Story by Michael Stein
When Maui sculptor Tim Garcia visited Gordean Bailey’s hula troupe, Halau Wehiwehi O Leilehua, in 2012, it was to immerse himself in hula, the theme of that year’s Celebration of Hawai‘i, an annual exhibition hosted by Viewpoints Gallery in Makawao.
“I sketched the dancers and talked story with Gordean and her halau,” Garcia recalls. “I absorbed theirmana [spirit], and especially made a powerful connection with Gordean’s peace and calm.”
He says that connection helped inspire one of his most important works: the transformation of a circle of trees near ‘Ulupalakua Vineyards’ tasting room — trees honored in the history of hula because that was where King Kalakaua loved to come and watch dancers perform.
After a storm in 2012, arborists said that the century-old trees were doomed, but rather than cut them down entirely, ‘Ulupalakua’s owners invited Garcia to sculpt them. Bailey’s dancers suggested how to express the essence of hula, the lines of the arms, the positions of the feet, in the tree trunks. More importantly, Garcia learned from Bailey, in her words, how to “ask permission” from the trees. The artist says that because he acknowledged the honor of working with the trees, “people went from being surprised at the idea of the carving to embracing it.”
All of which pleases Joelle Perz mightily. Viewpoints Gallery’s artistic director and coordinator of Celebration of Hawai‘i, Perz says the mission of this invitational exhibit “is to encourage artists to connect with the host culture and understand it in depth.”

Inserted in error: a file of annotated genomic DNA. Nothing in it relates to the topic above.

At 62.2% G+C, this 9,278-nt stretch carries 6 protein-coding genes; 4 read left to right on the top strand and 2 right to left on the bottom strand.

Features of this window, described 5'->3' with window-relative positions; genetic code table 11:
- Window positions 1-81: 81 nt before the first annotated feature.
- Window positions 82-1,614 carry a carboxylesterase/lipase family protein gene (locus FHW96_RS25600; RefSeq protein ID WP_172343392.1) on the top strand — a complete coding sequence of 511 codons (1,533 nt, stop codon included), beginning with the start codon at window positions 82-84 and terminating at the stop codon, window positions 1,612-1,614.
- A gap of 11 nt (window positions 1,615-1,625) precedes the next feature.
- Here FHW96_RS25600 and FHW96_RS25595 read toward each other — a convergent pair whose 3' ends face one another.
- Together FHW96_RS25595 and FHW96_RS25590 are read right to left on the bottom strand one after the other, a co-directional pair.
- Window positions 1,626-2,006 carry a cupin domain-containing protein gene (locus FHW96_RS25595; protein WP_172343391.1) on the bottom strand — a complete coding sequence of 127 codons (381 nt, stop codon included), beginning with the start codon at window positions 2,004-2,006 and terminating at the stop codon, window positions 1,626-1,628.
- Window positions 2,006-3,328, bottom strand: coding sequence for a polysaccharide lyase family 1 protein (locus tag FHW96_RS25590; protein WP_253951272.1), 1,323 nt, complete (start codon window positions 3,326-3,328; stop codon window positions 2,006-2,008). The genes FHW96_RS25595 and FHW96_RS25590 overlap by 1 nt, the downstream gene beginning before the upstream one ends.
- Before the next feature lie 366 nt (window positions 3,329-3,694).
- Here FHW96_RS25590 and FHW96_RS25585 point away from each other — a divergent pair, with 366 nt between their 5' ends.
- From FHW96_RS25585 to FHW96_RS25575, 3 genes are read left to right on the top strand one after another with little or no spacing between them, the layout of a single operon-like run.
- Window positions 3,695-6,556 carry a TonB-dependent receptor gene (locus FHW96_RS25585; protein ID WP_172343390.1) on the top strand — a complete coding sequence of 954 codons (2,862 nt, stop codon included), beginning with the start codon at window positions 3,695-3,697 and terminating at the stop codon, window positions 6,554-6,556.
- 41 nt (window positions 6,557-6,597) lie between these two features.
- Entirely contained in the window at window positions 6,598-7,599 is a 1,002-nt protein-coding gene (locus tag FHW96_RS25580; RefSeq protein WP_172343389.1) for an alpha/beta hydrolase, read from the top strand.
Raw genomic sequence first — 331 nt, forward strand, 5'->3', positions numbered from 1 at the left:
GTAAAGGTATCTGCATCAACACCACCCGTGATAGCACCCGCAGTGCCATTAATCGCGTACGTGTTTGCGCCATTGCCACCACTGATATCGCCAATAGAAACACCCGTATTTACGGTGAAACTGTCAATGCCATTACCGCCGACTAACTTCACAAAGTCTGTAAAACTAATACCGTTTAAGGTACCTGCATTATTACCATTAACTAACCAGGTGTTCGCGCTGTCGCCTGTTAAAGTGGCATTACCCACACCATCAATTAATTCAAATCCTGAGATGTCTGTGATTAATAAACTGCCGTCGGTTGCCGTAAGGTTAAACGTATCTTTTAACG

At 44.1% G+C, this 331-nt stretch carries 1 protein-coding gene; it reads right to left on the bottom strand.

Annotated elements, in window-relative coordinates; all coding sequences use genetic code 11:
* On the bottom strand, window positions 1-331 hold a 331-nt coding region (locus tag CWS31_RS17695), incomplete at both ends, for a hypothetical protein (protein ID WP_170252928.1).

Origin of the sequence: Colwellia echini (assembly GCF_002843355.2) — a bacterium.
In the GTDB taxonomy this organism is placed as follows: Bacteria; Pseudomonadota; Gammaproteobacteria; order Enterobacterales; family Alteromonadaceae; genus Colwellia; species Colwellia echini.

In each of the past eight years, Viewpoints has selected a different aspect of Hawaiian culture — kapa, hula, the land —and invited up to fifty artists to experience the truths and cultural values connected with that theme. Artists are invited to spend time with cultural practitioners, then interpret what they’ve learned in their chosen mediums: paintings and photographs, stone carvings, woodwork, jewelry, ceramics and glass.
Those who participated in last year’s Celebration of Hawai‘i “had a better understanding of where hula comes from,” says Bailey. The resulting art “had more truth to it.”
Last year, Bailey’s halau presented an evening of hula. They’ll do so again for the 2014 Celebration,whose theme, Ho‘olohe I Ke Kai (“Listening to the Ocean”), will blend science and soul, cultural relevance and environmental stewardship. “This time it will be not just dance, but the shells, the colors and chants of the ocean . . . adornments from birds and fish,” says Bailey.
University of Hawai‘i marine biologist Donna Brown will also take part in this year’s exhibition, whose aim is for artists and viewers alike to become more aware of Hawai‘i’s environmental resources and rich cultural heritage.
Celebration of Hawai‘i: Listening to the Ocean runs February 1 through March 12 at Viewpoints Gallery, 3620 Baldwin Avenue, Makawao. An opening ceremony on Sunday, February 2, 4 p.m., features hula by Halau Wehiwehi O Leilehua. Valentine’s Day brings Hawaiian Tea Time from 4 to 6 p.m., with Hawaiian teas and sweets, hula, and Hawaiian-style fashion show. All events are free and open to the public. Open daily, 10:30 a.m. to 5 p.m. Information: 808-572-5979; www.viewpointsgallerymaui.com.